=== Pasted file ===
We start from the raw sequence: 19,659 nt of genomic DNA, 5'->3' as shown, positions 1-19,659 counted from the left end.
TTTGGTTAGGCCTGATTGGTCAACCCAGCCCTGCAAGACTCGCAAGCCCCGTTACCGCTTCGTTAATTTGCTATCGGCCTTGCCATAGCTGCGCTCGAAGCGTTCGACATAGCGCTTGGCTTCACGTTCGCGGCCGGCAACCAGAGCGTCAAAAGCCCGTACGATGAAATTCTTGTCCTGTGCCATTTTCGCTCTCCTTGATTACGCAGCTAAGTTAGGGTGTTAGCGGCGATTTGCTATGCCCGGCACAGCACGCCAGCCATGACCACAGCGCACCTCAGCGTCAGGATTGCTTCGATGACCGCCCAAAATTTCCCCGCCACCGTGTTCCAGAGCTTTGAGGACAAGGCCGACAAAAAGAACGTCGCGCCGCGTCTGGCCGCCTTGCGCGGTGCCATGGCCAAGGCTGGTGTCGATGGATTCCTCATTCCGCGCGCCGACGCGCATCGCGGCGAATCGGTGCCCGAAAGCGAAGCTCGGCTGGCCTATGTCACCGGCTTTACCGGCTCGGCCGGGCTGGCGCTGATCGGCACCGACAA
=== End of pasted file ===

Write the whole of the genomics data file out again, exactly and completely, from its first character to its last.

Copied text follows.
We start from the raw sequence: 19,659 nt of genomic DNA, 5'->3' as shown, positions 1-19,659 counted from the left end.
TTTGGTTAGGCCTGATTGGTCAACCCAGCCCTGCAAGACTCGCAAGCCCCGTTACCGCTTCGTTAATTTGCTATCGGCCTTGCCATAGCTGCGCTCGAAGCGTTCGACATAGCGCTTGGCTTCACGTTCGCGGCCGGCAACCAGAGCGTCAAAAGCCCGTACGATGAAATTCTTGTCCTGTGCCATTTTCGCTCTCCTTGATTACGCAGCTAAGTTAGGGTGTTAGCGGCGATTTGCTATGCCCGGCACAGCACGCCAGCCATGACCACAGCGCACCTCAGCGTCAGGATTGCTTCGATGACCGCCCAAAATTTCCCCGCCACCGTGTTCCAGAGCTTTGAGGACAAGGCCGACAAAAAGAACGTCGCGCCGCGTCTGGCCGCCTTGCGCGGTGCCATGGCCAAGGCTGGTGTCGATGGATTCCTCATTCCGCGCGCCGACGCGCATCGCGGCGAATCGGTGCCCGAAAGCGAAGCTCGGCTGGCCTATGTCACCGGCTTTACCGGCTCGGCCGGGCTGGCGCTGATCGGCACCGACAA